A Chip on Your Shoulder (Origin)
What Is the Origin of the Saying "A Chip on Your Shoulder"?The term "to have a chip on your shoulder" means being upset about something that happened in the past. More specifically, it means to hold a grudge for a past event or treatment.
"To have a chip on one's shoulder" originates in the US. It comes from the boyhood practice of spoiling for a fight by carrying a chip of wood on the shoulder and daring others to knock it off. In 1830, New York newspaper "The Long Island Telegraph" printed the following:
- "When two churlish boys were determined to fight, a chip would be placed on the shoulder of one, and the other demanded to knock it off at his peril."
Table of Contents
- English Proverbs and Idioms Test
- More Proverbs, Sayings, and Idioms
Examples of Use:
- A chip on your shoulder refers to someone who holds a grudge or is easily provoked and confrontational.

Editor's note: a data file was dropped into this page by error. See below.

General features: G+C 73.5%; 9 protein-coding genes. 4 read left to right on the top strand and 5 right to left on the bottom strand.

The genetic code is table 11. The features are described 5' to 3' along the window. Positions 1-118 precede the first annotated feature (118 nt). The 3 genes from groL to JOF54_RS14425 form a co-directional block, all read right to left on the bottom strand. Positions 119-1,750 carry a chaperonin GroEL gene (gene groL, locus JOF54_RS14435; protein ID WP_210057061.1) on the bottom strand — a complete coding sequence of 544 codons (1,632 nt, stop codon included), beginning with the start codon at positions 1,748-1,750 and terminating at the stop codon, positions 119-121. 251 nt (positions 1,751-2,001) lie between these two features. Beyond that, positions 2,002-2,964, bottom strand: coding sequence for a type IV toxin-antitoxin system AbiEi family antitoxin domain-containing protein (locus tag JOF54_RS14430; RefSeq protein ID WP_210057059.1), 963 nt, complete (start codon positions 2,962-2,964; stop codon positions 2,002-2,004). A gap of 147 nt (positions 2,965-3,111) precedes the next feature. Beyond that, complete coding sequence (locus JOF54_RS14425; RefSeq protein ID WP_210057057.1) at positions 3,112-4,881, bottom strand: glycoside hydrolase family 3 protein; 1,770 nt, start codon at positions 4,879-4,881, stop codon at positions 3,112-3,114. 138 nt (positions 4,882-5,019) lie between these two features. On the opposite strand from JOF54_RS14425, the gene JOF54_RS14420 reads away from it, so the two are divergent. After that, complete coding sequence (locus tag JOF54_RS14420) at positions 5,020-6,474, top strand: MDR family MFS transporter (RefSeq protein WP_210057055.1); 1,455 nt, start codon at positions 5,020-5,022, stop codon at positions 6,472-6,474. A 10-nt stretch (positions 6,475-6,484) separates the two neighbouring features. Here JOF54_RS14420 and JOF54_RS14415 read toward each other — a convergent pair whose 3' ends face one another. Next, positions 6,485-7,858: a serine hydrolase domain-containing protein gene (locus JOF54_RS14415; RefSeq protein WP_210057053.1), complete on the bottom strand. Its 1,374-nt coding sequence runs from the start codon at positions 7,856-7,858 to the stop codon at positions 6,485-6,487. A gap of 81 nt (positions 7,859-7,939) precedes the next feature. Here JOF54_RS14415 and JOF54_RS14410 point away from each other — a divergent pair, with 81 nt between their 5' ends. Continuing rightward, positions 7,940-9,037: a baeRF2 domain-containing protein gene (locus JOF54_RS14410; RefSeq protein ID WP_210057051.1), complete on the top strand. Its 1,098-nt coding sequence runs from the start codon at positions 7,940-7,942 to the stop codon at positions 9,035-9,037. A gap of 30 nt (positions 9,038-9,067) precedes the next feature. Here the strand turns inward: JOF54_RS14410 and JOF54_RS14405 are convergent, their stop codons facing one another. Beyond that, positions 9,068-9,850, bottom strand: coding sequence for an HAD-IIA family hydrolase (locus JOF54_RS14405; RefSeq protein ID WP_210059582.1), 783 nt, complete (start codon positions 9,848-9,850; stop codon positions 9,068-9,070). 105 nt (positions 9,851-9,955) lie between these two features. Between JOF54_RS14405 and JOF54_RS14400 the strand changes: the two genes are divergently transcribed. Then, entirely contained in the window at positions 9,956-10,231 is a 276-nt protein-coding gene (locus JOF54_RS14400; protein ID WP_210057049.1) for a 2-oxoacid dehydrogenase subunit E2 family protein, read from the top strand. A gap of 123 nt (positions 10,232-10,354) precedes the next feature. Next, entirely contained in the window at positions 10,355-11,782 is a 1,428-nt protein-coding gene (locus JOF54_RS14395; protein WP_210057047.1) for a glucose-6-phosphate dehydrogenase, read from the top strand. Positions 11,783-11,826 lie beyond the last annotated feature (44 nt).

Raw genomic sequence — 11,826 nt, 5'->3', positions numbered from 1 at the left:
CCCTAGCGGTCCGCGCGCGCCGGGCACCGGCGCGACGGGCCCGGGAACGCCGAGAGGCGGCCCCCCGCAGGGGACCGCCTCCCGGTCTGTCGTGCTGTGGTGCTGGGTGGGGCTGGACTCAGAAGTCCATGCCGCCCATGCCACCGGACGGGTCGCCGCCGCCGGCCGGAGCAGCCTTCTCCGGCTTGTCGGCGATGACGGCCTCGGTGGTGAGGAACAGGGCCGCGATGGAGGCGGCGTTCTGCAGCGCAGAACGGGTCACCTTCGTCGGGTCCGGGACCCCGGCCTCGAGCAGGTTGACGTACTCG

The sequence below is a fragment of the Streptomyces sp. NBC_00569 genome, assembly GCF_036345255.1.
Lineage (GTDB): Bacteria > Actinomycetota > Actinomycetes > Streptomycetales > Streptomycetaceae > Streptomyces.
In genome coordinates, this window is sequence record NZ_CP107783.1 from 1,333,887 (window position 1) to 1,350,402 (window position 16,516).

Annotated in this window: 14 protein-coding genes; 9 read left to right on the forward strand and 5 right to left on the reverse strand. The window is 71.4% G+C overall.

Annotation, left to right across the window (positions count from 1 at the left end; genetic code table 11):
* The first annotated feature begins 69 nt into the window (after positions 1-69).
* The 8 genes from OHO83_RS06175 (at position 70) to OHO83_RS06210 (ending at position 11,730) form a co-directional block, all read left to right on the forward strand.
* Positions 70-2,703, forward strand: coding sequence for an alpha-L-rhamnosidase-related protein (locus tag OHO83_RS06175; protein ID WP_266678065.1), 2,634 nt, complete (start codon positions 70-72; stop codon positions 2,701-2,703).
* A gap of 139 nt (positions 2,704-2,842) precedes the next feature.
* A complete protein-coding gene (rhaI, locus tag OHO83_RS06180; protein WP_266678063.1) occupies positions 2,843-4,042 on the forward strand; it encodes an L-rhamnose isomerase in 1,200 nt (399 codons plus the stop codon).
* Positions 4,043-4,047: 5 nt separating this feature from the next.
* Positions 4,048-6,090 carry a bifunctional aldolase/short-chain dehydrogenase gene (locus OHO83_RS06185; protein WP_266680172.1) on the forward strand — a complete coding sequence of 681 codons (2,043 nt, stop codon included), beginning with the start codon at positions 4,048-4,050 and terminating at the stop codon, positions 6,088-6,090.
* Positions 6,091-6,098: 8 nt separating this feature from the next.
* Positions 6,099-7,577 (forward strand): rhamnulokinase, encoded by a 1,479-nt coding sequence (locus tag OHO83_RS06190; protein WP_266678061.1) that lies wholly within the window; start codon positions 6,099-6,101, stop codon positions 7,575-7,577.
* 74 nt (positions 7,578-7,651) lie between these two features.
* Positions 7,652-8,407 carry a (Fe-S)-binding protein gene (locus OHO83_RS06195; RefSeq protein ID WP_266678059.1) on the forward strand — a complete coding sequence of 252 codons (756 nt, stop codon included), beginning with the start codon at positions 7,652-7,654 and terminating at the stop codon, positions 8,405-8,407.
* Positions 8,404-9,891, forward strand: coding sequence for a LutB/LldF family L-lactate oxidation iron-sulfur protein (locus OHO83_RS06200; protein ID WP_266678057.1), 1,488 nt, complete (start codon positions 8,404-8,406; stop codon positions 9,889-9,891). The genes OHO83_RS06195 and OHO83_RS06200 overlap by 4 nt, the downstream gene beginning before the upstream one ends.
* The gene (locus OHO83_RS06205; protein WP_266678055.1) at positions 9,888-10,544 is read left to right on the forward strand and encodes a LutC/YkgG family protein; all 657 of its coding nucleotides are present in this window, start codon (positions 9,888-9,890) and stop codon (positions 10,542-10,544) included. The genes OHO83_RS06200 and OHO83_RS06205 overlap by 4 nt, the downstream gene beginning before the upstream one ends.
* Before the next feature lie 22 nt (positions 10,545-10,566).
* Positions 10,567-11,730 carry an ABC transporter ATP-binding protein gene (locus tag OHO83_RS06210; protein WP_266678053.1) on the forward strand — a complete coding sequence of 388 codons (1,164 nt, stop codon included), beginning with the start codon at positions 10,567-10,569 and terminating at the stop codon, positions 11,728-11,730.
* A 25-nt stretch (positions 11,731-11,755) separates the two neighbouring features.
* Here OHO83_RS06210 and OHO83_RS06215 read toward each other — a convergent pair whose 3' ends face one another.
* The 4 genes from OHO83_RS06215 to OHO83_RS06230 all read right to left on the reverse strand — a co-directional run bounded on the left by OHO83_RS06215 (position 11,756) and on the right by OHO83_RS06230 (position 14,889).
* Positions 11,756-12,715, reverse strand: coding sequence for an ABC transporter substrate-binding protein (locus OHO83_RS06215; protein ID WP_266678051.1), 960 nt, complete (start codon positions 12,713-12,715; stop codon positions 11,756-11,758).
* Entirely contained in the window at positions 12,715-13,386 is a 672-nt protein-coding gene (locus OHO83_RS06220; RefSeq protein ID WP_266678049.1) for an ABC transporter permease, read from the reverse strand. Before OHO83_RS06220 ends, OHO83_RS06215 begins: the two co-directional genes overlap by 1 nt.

- He always had a chip on his shoulder, ready to pick a fight at the slightest provocation.
- She carried a chip on her shoulder from past experiences, making her defensive and quick to take offense.
- His constant need to prove himself stemmed from a chip on his shoulder resulting from a difficult upbringing.
- Having a chip on your shoulder can prevent you from building positive relationships and hinder personal growth.
Competing TheoryThe term "to have a chip on your shoulder" comes from the British Royal Dockyards in the 18th century. Back then, ship workers (called shipwrights) were permitted, as a perk of the job, to carry "chips" (pieces of wood for fuel or building) home after work. This perk is recorded in Royal Navy Board standing order dated August 1739:
- "Shipwrights to be allowed to bring [chips] on their shoulders near to the dock gates, there to be inspected by officers."